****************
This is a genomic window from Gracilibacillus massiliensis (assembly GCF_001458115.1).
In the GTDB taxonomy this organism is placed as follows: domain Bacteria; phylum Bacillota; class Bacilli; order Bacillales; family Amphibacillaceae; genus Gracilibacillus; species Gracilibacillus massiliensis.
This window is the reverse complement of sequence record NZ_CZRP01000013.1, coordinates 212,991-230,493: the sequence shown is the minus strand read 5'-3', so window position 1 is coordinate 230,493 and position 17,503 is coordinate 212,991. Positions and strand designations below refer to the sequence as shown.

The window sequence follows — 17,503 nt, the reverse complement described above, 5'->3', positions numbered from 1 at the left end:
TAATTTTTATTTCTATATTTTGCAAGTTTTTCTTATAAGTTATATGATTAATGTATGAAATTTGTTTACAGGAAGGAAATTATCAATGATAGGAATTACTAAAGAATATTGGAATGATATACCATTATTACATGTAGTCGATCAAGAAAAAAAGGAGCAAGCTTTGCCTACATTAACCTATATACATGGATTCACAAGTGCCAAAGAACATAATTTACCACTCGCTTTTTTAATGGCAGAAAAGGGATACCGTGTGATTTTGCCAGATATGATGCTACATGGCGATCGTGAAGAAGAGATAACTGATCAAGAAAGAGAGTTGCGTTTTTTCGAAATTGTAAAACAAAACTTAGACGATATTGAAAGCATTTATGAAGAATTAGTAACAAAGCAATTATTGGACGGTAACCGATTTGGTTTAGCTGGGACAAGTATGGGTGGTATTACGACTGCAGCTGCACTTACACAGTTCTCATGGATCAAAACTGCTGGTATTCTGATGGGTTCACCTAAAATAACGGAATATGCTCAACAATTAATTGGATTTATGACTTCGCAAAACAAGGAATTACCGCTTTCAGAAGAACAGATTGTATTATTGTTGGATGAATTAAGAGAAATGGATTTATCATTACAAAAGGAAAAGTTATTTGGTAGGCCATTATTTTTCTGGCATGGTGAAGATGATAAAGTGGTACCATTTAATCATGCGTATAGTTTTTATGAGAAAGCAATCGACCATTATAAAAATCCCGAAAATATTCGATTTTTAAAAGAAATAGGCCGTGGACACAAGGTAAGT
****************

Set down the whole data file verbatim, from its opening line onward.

This is a genomic window from Gracilibacillus massiliensis (assembly GCF_001458115.1).
In the GTDB taxonomy this organism is placed as follows: domain Bacteria; phylum Bacillota; class Bacilli; order Bacillales; family Amphibacillaceae; genus Gracilibacillus; species Gracilibacillus massiliensis.
This window is the reverse complement of sequence record NZ_CZRP01000013.1, coordinates 212,991-230,493: the sequence shown is the minus strand read 5'-3', so window position 1 is coordinate 230,493 and position 17,503 is coordinate 212,991. Positions and strand designations below refer to the sequence as shown.

The window sequence follows — 17,503 nt, the reverse complement described above, 5'->3', positions numbered from 1 at the left end:
TAATTTTTATTTCTATATTTTGCAAGTTTTTCTTATAAGTTATATGATTAATGTATGAAATTTGTTTACAGGAAGGAAATTATCAATGATAGGAATTACTAAAGAATATTGGAATGATATACCATTATTACATGTAGTCGATCAAGAAAAAAAGGAGCAAGCTTTGCCTACATTAACCTATATACATGGATTCACAAGTGCCAAAGAACATAATTTACCACTCGCTTTTTTAATGGCAGAAAAGGGATACCGTGTGATTTTGCCAGATATGATGCTACATGGCGATCGTGAAGAAGAGATAACTGATCAAGAAAGAGAGTTGCGTTTTTTCGAAATTGTAAAACAAAACTTAGACGATATTGAAAGCATTTATGAAGAATTAGTAACAAAGCAATTATTGGACGGTAACCGATTTGGTTTAGCTGGGACAAGTATGGGTGGTATTACGACTGCAGCTGCACTTACACAGTTCTCATGGATCAAAACTGCTGGTATTCTGATGGGTTCACCTAAAATAACGGAATATGCTCAACAATTAATTGGATTTATGACTTCGCAAAACAAGGAATTACCGCTTTCAGAAGAACAGATTGTATTATTGTTGGATGAATTAAGAGAAATGGATTTATCATTACAAAAGGAAAAGTTATTTGGTAGGCCATTATTTTTCTGGCATGGTGAAGATGATAAAGTGGTACCATTTAATCATGCGTATAGTTTTTATGAGAAAGCAATCGACCATTATAAAAATCCCGAAAATATTCGATTTTTAAAAGAAATAGGCCGTGGACACAAGGTAAGT